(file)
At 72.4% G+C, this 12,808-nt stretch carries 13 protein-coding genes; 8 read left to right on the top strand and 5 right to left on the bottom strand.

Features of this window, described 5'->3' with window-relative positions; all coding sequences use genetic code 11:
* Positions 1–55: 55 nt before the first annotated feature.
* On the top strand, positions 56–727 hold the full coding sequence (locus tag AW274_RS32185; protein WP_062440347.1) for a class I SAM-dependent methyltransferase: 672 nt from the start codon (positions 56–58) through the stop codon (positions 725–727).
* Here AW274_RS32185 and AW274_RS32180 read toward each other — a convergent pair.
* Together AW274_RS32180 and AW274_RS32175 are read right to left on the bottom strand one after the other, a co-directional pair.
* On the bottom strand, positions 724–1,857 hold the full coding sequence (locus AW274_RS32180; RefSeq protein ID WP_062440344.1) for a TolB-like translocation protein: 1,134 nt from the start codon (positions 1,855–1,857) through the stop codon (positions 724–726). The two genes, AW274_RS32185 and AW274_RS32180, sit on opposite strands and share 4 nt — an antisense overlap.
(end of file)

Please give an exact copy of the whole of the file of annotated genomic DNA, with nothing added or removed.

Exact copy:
At 72.4% G+C, this 12,808-nt stretch carries 13 protein-coding genes; 8 read left to right on the top strand and 5 right to left on the bottom strand.

Features of this window, described 5'->3' with window-relative positions; all coding sequences use genetic code 11:
* Positions 1–55: 55 nt before the first annotated feature.
* On the top strand, positions 56–727 hold the full coding sequence (locus tag AW274_RS32185; protein WP_062440347.1) for a class I SAM-dependent methyltransferase: 672 nt from the start codon (positions 56–58) through the stop codon (positions 725–727).
* Here AW274_RS32185 and AW274_RS32180 read toward each other — a convergent pair.
* Together AW274_RS32180 and AW274_RS32175 are read right to left on the bottom strand one after the other, a co-directional pair.
* On the bottom strand, positions 724–1,857 hold the full coding sequence (locus AW274_RS32180; RefSeq protein ID WP_062440344.1) for a TolB-like translocation protein: 1,134 nt from the start codon (positions 1,855–1,857) through the stop codon (positions 724–726). The two genes, AW274_RS32185 and AW274_RS32180, sit on opposite strands and share 4 nt — an antisense overlap.